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Spin City

Published: 02-10-2007


Credit: Sam Carter and Greg Kuebler

Credit: Zhigang Chen

Researchers are investigating a new kind of microelectronics called spintronics. These devices will rely on the spindependent behavior of electrons in addition to (or even instead of) conventional charge-based circuitry. Researchers in physics and engineering anticipate that these devices will process data faster, use less power than today's conventional semiconductor devices, and work well in nanotechnologies, where quantum effects predominate. Spin-FETs (field effect transistors), spin-LEDs (light-emitting diodes), spin-RTDs (resonant tunneling devices), terahertz optical switches, and quantum computers are some of the multifunctional spintronic devices being envisioned. The realization of this vision, however, is predicated on a much deeper understanding of fundamental spin interactions in semiconductors.

That's where researchers in Fellow Steve Cundiff's lab come in. Postdoc Sam Carter and graduate student Zhigang Chen are collaborating on laser studies of two electron spin properties that are essential for the development of spin-based electronics: (1) spin transport and (2) spin coherence. Spin transport depends on spin mobility and spin diffusion. Spin mobility is a measure of how fast a spin packet moves in response to an electric field, and spin diffusion describes how rapidly the spin packet spreads out. The coherence time is how long the phase of spin-synchronized electrons remains predictable or, in other words, how long such electrons can carry information. The group studies spin properties in quantum wells in semiconductors because confinement in the wells increases the strength of the light-electron interaction and allows the electrons to be isolated.

In the process of probing spin transport and coherence time, the researchers are also gaining new insights into optical spin control. Although the Cundiff group currently has no plans to actually build a spintronic device, it seeks a better understanding of the fundamental physics that will make such devices possible.


Sam Carter's studies of spin transport in semiconductor quantum wells have shown that the optical pulses he uses to manipulate and probe electron spin also affect the transport of spin packets. The figure above displays the optical excitation of a spin packet and how the spins move and spread out in an electric field. Carter believes that, with further study, it may even be possible to use lasers to control spin transport. Optical control could well play a role in the design of spin-based quantum computers. However, other spintronic devices, such as the spin transistor, will likely not rely on lasers.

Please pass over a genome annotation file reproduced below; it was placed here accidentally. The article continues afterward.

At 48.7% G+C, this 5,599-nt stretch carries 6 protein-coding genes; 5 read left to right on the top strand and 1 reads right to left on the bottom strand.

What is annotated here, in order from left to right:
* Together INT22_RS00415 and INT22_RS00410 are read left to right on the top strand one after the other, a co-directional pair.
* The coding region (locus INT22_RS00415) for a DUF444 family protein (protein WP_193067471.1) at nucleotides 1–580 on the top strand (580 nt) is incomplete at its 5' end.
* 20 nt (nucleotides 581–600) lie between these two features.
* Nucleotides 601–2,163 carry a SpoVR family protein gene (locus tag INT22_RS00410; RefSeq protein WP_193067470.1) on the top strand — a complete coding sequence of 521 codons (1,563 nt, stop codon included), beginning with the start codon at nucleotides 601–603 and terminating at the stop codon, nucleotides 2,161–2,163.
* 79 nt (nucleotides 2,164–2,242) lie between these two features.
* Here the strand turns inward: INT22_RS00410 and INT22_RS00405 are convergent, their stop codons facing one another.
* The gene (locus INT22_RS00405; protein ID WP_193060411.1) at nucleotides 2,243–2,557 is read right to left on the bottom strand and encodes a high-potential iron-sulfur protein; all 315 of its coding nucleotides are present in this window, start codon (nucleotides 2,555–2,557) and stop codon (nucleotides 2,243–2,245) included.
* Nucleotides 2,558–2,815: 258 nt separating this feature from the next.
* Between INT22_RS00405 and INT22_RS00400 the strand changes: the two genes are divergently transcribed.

Carter recently performed systematic studies of spin diffusion using transient spin gratings. In this technique, two laser pulses interfere on the semiconductor to generate a spin grating - alternating regions of spin up and spin down electrons, separated by a few microns. Spin diffusion causes this grating to wash out, so measuring how long the grating lasts determines how fast diffusion occurs.

Carter has shown that increasing the power of the lasers used to excite the electrons increases spin diffusion. Stronger laser excitation can free electrons from their local environment, allowing them to move more freely about the quantum well. Raising the temperature of the semiconductor had a similar effect. The difference between diffusion of electron spins was also compared to diffusion of bound electron-hole pairs called excitons, which diffuse much more rapidly.

The Cundiff group's research is helping physicists better understand spin transport experiments and aiding in the development of a better theory to explain them.

Law &Order

Zhigang Chen investigates how disorder in quantum wells affects spin coherence. His goal is figuring out what parameters influence spin coherence and why. He's discovered that weak electron localization (due to disorder) plays a key role in lengthening spin coherence times. One form of disorder is defects in the interface between two different materials that constitute a semiconductor quantum well. These defects lead to fluctuations in the quantum confinement energy, which trap electrons and prevent them from moving around freely in the quantum well. The figure on the right shows localized and delocalized electrons in a quantum well.

When an electron is delocalized and moving freely in the quantum well, it rapidly loses its spin coherence because of decreased momentum scattering. A strongly localized electron also loses coherence, but for different reasons. For example, the influence of stronger nuclear interactions will relax spin coherence in strongly localized electrons. Also, when electrons are localized at different defect sites, these different environments will cause a relaxation of the ensemble spin.

The longest spin coherence times occur when electrons are weakly localized, i.e., near the crossover point between the localized and delocalized states. Spintronic device designers will likely take these findings into account as they look for a compromise between increasing the spin coherence time and improving transport properties.

In this research, Chen and his colleagues optically adjusted the environment inside a quantum well to favor either localization or delocalization. By using a specially designed sample, they were able to continuously vary the electron density in particular quantum wells. Chen also worked out a new technique for characterizing the localization of electrons. These discoveries will guide future device design.   - Julie Phillips


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